In 1952, The Goldbergs resurfaced on NBC but without Philip Loeb.  The role of Jake Goldberg was taken over by Robert H. Harris.  In the spring of 1954, The Goldbergs moved to yet another network - the long-defunct DuMont network.  Tom Taylor replaced Larry Robinson in the role of Sammy Goldberg and the family moved to the suburban community of Haverville

The following year, a devastated Philip Loeb, besieged with personal problems, his career in tatters, committed suicide by ingesting a fatal overdose of sleeping pills.  Tragically, on September 1, 1955, the 64-year-old was found dead in a New York City hotel room.

From 1955 until 1956, there was a syndicated version of The Goldbergs

The 1960s


Morey Amsterdam played a Jewish character on the popular 1960s comedy The Dick Van Dyke Show. Amsterdam was born Moritz Amsterdam in Chicago on December 14, 1908, the youngest of the three sons of Jewish immigrants from Austria-Hungary.  On The Dick Van Dyke Show, he portrayed wise-cracking Buddy Sorrell, Rob Petrie's (Dick Van Dyke) co-worker and fellow comedy writer for fictional The Alan Brady Show.

In one memorable 1966 episode, entitled "Buddy Sorrell - Man and Boy" (Season 5, Episode 22, Air Date: March 2, 1966), Buddy decides to have a Bar Mitzvah ceremony since he had never had one as a boy of 13.  Thirty years later, at the age of 43, he secretly takes Torah lessons..  However, his nervous behaviour leads his friends to suspect that he is seeing a psychiatrist or cheating on his wife (who is nicknamed "Pickles)".  The episode ends with a touching scene showing Buddy's Bar Mitzvah ceremony and his call to the Torah.

Morey Amsterdam, as Buddy Sorrrell, has his Bar Mitzvah 

The 1970s


Publicity photo of David Birney and Meredith Baxter

Bridget Loves Bernie was a 1970s sitcom about an affluent Irish-American Catholic woman (Meredith Baxter) who marries an aspiring Jewish playwright named Bernie Steinberg.  Bernie (David Birney) drives a taxi for a living and his family owns and operates a New York City delicatessen.  Meanwhile, Bridget's wealthy parents have servants and her brother, Michael, is a priest.  Thus, Bridget and Bernie not only come from different religious background, they come from different social and economic classes.  In the opening sequence of the series, when the couple introduce themselves, Bridget reveals that her full name is Bridget Theresa Mary Colleen Fitzgerald.  They then declare in unison, "We have a problem!"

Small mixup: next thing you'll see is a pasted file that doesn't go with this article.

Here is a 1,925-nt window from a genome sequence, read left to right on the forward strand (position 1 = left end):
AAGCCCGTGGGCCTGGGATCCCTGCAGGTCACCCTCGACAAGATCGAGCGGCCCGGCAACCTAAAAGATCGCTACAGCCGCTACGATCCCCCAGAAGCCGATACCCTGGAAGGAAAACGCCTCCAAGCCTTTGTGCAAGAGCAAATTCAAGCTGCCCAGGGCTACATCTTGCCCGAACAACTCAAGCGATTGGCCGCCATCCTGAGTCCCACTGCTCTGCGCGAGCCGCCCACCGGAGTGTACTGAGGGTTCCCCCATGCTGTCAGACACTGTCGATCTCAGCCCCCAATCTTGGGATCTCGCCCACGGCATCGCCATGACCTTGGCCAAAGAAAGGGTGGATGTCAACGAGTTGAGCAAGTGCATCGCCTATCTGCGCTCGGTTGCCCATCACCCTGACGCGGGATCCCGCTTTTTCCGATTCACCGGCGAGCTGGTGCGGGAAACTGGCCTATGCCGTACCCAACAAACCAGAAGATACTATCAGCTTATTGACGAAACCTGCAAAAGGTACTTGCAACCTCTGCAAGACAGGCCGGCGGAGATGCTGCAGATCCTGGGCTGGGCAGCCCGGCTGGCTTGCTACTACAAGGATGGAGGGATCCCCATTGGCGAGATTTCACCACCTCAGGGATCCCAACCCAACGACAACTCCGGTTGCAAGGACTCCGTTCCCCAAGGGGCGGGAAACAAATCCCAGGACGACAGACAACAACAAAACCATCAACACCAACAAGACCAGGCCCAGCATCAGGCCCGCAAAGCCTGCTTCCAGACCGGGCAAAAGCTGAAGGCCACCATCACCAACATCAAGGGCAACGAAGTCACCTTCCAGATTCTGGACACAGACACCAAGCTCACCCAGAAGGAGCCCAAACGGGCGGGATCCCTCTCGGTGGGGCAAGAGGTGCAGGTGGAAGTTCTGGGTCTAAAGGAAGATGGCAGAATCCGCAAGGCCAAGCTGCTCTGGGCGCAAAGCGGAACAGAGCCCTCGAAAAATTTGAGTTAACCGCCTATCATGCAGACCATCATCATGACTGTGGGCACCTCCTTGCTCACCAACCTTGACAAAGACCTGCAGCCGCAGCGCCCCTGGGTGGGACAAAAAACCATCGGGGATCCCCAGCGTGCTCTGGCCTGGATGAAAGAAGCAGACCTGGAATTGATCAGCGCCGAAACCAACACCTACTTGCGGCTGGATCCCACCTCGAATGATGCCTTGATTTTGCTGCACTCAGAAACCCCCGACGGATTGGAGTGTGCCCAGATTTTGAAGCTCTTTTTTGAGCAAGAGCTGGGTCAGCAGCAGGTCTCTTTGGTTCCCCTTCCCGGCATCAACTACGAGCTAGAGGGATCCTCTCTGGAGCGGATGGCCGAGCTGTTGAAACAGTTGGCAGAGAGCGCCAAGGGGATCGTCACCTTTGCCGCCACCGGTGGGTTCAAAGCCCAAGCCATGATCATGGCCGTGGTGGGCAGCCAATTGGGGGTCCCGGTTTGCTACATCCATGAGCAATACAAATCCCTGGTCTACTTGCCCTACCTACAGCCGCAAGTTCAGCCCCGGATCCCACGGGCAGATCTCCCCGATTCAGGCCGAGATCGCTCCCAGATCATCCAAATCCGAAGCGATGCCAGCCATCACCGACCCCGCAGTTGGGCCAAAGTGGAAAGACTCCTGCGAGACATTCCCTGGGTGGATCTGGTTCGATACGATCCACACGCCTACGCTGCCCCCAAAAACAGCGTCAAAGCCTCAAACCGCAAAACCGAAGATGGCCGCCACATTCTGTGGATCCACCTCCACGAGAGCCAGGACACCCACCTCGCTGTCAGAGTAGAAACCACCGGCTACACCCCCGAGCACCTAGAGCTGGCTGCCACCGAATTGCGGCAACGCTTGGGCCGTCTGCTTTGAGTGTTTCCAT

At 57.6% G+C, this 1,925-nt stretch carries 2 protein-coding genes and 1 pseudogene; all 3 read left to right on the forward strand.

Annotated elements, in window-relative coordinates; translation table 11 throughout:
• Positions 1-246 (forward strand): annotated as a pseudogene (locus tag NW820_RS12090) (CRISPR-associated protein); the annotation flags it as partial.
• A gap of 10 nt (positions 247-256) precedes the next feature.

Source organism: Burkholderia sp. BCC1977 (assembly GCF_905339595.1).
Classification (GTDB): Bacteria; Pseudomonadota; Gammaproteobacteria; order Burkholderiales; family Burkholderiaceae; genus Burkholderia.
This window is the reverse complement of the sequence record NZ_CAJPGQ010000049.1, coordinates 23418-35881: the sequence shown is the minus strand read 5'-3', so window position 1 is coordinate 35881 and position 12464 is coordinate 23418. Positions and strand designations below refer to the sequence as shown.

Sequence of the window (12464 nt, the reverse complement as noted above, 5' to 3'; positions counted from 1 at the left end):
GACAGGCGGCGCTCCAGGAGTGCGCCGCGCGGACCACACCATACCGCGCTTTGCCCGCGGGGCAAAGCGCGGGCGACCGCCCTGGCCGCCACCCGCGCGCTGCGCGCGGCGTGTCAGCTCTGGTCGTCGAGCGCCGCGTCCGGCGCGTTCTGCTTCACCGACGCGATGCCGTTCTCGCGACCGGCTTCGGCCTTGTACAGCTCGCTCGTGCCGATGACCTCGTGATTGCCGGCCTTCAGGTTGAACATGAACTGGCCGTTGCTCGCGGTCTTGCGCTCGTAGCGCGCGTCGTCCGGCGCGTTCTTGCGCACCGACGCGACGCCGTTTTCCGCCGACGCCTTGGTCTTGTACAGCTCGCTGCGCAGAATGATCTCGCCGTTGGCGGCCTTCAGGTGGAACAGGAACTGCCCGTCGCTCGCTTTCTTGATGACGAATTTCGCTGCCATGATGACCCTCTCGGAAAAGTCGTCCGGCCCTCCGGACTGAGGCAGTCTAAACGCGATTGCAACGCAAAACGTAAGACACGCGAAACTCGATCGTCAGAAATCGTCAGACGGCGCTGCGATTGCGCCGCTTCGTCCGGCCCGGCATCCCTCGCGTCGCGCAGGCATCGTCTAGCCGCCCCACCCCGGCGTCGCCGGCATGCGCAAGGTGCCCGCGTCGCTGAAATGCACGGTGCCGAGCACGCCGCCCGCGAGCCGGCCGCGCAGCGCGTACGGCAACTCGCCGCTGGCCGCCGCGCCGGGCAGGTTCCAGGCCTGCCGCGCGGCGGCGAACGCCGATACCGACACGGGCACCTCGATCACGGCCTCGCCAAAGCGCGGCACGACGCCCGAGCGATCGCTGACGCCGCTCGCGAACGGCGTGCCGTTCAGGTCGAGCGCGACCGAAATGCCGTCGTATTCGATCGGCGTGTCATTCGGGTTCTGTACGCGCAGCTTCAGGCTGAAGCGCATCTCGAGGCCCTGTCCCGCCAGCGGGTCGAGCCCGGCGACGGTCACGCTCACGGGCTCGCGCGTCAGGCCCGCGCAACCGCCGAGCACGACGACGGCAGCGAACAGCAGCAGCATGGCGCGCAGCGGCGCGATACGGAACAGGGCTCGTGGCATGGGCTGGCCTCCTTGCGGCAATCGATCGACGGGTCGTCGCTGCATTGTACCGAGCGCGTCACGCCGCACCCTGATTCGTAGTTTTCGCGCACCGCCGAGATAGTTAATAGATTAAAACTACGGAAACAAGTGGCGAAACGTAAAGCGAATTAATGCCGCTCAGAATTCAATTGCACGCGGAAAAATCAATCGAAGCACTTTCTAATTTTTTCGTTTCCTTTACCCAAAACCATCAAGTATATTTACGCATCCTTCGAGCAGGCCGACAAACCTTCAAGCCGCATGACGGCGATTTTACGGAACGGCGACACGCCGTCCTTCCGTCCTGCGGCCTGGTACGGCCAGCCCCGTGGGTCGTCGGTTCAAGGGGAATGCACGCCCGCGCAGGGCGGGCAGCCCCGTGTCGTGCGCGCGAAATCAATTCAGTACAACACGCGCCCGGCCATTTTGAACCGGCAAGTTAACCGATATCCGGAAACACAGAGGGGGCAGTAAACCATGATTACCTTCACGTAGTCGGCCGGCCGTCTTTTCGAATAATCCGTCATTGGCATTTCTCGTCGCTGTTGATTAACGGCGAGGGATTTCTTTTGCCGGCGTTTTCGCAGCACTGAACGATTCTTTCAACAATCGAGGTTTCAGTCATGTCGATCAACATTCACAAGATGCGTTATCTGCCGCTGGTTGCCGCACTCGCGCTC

Bridget Loves Bernie was loosely based on the 1940s radio show Abie's Irish Rose and the series was somewhat controversial for its time.  It ran for just one full season, from 1972 to 1973.  Only 24 episodes were ever produced.  Although Bridget Loves Bernie didn't have poor ratings (it had a prime time slot between All in the Family and The Mary Tyler Moore Show), CBS executives decided to cancel the show due to some negative response to its portrayal of inter-faith marriage.  The Rabbinical Assembly of America, for example, described the series as "an insult to the most sacred values of both the Jewish and Catholic religions."  Rabbi Abraham Gross, president of the Rabbinical Alliance of Orthodox Rabbis and Educators, stated that the show was a "flagrant insult" to Jews.  He protested that intermarriage was strongly prohibited under Jewish law.

In 1974, after co-starring in Bridget Loves Bernie, Meredith Baxter and David Birney wed in real life. The couple had three children together and divorced in 1989.  During their marriage, Meredith was known as Meredith Baxter-Birney.  In 2011, she published a memoir called Untitled in which she accused Birney of abusing her and claimed that he had hit her.  She stated that she dealt with the marital violence by drinking heavily.  Apparently, according to an NBC interview, Birney denied the allegations.

David Brirney was born in Washington, D.C. to non-Jewish parents. California-born Meredith Baxter is the daughter of the late Whitney Blake, who starred in the 1960s sitcom Hazel.  


Although Valerie Harper is not Jewish, she is best known for her portrayal of Rhoda Morgenstern, a Jewish woman from the Bronx.  The character of Rhoda first appeared on The Mary Tyler Moore Show back in 1970.  After relocating to Minneapolis, Minnesota, Rhoda became best friends with Mary Richards (Mary Tyler Moore), the associate producer of a TV news show.  A former art student, Rhoda resided in Mary's apartment building,and made her living as a window dresser/costume designer.